My personal experiences, and those of family, friends, and colleagues, made me more committed to talk about the Black experience and encourage others to do so too. This is a major reason why I helped co-found BlackConnect, one of nine Equinix Employee Connection Networks—to help Black employees be seen, be heard, share and grow.

On behalf of this team, I am so proud to share more about what Equinix and BlackConnect have done, not just for Black History Month, but also our year-round, long-term commitment to making a difference.

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Driving Growth & Opportunities

We launched BlackConnect in 2020 with the mission to increase Equinix’s inclusion, innovation and impact by expanding, empowering and elevating Black employees and our allies around the globe.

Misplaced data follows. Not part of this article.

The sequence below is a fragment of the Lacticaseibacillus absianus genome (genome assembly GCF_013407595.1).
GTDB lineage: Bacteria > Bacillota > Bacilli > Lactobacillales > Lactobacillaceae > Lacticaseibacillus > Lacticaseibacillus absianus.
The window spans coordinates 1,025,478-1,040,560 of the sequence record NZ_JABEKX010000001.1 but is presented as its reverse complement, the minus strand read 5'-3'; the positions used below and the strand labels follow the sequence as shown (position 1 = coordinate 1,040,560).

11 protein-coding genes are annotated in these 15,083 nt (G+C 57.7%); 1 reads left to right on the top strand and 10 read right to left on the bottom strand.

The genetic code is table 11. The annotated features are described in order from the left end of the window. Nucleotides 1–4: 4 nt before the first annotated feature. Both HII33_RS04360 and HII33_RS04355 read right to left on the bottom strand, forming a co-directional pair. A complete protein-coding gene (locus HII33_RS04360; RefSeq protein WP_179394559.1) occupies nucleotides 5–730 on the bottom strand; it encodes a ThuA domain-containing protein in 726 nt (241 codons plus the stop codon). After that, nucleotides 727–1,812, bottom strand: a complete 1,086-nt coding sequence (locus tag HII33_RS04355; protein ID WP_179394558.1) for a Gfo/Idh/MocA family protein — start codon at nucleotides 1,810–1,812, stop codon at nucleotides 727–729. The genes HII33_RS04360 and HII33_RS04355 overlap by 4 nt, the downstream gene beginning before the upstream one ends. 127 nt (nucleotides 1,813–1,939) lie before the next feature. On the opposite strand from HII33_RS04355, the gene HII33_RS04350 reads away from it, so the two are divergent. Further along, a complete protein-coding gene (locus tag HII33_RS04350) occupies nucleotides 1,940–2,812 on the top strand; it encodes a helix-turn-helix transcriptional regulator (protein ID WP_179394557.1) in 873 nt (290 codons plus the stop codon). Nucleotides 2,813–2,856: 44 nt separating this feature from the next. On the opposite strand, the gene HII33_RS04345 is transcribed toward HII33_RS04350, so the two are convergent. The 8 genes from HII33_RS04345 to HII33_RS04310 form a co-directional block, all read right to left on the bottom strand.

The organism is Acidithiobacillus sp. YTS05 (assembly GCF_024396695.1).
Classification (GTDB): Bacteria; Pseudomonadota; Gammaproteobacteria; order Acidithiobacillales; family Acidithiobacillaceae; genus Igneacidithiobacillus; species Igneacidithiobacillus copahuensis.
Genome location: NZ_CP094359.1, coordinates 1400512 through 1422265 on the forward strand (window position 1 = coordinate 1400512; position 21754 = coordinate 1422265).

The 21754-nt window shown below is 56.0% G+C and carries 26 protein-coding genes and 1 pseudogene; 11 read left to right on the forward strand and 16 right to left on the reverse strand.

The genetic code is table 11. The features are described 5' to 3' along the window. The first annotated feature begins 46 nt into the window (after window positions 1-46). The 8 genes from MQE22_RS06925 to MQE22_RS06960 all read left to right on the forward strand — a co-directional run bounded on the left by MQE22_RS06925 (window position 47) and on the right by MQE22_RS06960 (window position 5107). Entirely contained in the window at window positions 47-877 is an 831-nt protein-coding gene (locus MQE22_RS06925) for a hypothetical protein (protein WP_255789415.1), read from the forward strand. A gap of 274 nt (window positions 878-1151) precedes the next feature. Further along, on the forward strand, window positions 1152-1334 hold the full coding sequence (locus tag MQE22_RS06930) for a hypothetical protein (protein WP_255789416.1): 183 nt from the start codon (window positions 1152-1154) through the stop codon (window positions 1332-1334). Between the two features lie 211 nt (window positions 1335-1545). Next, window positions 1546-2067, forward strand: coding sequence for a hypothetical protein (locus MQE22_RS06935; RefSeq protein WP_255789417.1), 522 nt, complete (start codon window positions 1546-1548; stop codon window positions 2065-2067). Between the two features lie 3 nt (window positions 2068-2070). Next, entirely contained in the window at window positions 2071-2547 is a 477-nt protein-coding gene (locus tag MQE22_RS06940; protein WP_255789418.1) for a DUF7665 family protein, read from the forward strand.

Equinix Employee Connection Networks (EECNs) like BlackConnect are groups created around an identity or community that is underrepresented, has faced historical discrimination, or shares unique challenges. All our EECNs are employee-led, and they are open to those who identify with the group or their allies. In other words, everyone is invited to join.

During our inaugural year, we stayed true to our goals of attracting a diverse global workforce and providing development opportunities for our members. A few initiatives aligned with these goals including:

  • Partnering with McKinsey’s Black Leadership Academy to grow Black representation at all levels. By helping to improve our talent pipeline and equipping Black leaders with the capabilities and behaviors needed to achieve their professional aspirations, the Academy’s mission perfectly aligns with BlackConnect’s founding principles.